For those that grind in the night jaw botox, muscle relaxants and medication for anxiety or stress may be suggested by your dentist depending on the severity of your bruxism. 

Treatment for Gum Recession

The aesthetics of your smile can be restored with the following procedures: 

Composite bondingComposite resins similar to those used for white fillings can be used to cover the exposed tooth root. White or gum-coloured polymers can be used depending on the location and severity of your gum recession. 

Gum Grafting – Donor tissue can be harvested and used to cover the exposed root. Tissue can be sourced from the root of your mouth, healthy gum tissue, a cadaver or it can be artificial tissue. You can find out more about gum grafting here

Pinhole SurgeryPinhole surgery involves making a small incision in the gum tissue just below your recession and lifting healthy gum tissue over the exposed root. Special tools and collagen strips are used to secure the tissue in place. 

Treat Gum Disease – If tooth mobility has resulted in gingival pockets and gum disease this will need to be treated before gum recession can be treated.  

Final Thoughts

Teeth grinding can cause gum recession, exposed roots and gum disease. Developing and maintaining oral hygiene that is first class can help prevent gum recession from worsening as well as treating and preventing gum disease. 

First-class oral hygiene is achieved by brushing the teeth twice a day, cleaning the gum pockets with a Gum Pocket Brush and the interdental spaces daily using the correct techniques.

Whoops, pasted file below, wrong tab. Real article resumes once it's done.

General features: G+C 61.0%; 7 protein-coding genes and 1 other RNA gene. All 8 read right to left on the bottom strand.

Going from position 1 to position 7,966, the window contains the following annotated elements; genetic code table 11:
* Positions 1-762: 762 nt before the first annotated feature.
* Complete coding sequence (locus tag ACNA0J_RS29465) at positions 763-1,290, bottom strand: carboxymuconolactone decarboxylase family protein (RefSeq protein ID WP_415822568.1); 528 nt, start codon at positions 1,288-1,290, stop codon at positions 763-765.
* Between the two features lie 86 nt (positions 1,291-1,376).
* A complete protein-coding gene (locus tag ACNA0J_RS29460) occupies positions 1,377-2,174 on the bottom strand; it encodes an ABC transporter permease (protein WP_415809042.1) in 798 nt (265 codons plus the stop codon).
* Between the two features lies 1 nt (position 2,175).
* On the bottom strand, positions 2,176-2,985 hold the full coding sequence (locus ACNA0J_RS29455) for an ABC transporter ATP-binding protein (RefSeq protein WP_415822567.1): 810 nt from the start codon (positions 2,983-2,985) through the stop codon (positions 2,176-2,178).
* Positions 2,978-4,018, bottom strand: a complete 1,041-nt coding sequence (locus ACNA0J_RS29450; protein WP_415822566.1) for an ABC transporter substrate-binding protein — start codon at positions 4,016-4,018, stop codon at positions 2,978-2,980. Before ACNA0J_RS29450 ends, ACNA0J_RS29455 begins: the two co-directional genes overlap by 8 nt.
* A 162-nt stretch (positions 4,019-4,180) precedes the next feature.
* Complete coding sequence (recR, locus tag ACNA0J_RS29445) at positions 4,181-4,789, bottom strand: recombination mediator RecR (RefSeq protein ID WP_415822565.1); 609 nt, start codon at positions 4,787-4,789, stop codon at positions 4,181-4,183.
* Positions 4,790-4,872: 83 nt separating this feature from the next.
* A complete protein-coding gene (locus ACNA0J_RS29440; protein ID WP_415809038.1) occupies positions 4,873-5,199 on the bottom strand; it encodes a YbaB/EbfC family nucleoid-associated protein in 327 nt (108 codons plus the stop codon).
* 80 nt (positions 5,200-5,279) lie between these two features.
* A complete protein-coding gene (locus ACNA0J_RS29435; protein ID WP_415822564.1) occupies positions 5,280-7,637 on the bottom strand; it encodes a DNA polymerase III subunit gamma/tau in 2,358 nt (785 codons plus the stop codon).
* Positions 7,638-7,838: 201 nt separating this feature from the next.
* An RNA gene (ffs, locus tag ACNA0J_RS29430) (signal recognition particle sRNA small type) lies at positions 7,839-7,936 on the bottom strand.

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Sources for How Does Teeth Grinding Cause Gum Recession

  1. Glaros AG. Incidence of diurnal and nocturnal bruxism. J Prosthet Dent. 1981 May;45(5):545-9. doi: 10.1016/0022-3913(81)90044-5. PMID: 6938686. Available here 
  2. Shetty, S., Pitti, V., Satish Babu, C. L., Surendra Kumar, G. P., & Deepthi, B. C. (2010). Bruxism: A Literature Review. Journal of Indian Prosthodontic Society, 10(3), 141-148. Available here
  3. Jati, A. S., Furquim, L. Z., & Consolaro, A. (2016). Gingival recession: its causes and types, and the importance of orthodontic treatment. Dental Press Journal of Orthodontics, 21(3), 18-29. Available at
  4. Thorpy, M. J. (2012). Classification of Sleep Disorders. Neurotherapeutics, 9(4), 687-701. Available here
  5. Kuhn M, Türp JC. Risk factors for bruxism. Swiss Dent J. 2018 Feb 12;128(2):118-124. PMID: 29533049. Available here.
  6. NHS. Accessed 4/10/22 
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Written by Gareth Edwards

Co-Founder & GDG Dentist

Dr. Gareth Edwards BDS (Hons) MFDS (RCPS Glasgow) is GDG Co-Founder and Gum Disease Expert.

He is a practicing dentist based in Bournemouth, UK and has treated thousands of patients with gum-related diseases.